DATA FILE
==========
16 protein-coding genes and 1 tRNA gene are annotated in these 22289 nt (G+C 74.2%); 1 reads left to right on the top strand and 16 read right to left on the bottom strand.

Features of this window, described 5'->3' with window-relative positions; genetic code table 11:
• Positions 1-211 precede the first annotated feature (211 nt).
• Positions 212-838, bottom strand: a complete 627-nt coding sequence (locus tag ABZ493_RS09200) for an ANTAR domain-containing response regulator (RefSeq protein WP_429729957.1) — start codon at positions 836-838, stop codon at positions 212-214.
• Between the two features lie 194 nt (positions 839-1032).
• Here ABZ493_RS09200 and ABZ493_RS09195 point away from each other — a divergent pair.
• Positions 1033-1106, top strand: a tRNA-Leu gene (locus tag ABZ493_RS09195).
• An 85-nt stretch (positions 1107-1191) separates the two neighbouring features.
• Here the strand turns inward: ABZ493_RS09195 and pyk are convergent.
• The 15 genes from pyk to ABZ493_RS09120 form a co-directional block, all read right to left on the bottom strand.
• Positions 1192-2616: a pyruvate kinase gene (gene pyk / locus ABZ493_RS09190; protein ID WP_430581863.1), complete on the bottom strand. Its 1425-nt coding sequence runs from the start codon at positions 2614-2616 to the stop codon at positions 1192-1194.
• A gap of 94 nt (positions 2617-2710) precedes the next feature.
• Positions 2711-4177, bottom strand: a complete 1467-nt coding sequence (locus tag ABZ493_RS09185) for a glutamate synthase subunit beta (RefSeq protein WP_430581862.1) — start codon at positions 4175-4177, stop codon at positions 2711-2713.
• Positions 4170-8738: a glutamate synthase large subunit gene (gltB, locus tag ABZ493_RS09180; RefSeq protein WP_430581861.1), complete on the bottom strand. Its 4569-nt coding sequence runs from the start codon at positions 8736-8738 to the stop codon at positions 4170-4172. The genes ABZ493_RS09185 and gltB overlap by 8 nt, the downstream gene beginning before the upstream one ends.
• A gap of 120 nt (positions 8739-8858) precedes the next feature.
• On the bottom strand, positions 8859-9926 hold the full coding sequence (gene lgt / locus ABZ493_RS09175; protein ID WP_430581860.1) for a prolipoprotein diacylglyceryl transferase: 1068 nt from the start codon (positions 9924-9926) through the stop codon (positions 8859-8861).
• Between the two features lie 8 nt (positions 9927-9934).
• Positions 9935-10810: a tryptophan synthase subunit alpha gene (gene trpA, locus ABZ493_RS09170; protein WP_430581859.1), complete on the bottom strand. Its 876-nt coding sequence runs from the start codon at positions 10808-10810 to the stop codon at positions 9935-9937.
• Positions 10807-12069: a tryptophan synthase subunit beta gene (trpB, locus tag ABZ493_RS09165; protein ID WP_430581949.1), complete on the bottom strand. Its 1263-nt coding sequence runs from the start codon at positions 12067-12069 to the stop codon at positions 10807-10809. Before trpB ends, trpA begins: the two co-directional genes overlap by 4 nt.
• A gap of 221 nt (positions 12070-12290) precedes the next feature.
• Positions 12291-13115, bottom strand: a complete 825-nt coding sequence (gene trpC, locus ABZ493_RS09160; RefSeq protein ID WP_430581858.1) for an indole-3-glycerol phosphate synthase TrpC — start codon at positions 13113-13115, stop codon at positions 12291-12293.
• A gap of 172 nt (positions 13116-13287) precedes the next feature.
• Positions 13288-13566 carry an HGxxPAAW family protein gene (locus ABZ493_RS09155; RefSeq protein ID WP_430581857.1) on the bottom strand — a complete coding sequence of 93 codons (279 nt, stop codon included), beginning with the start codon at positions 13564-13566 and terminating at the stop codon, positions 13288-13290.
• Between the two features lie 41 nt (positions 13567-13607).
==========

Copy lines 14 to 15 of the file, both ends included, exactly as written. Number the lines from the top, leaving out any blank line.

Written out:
• Positions 4170-8738: a glutamate synthase large subunit gene (gltB, locus tag ABZ493_RS09180; RefSeq protein WP_430581861.1), complete on the bottom strand. Its 4569-nt coding sequence runs from the start codon at positions 8736-8738 to the stop codon at positions 4170-4172. The genes ABZ493_RS09185 and gltB overlap by 8 nt, the downstream gene beginning before the upstream one ends.
• A gap of 120 nt (positions 8739-8858) precedes the next feature.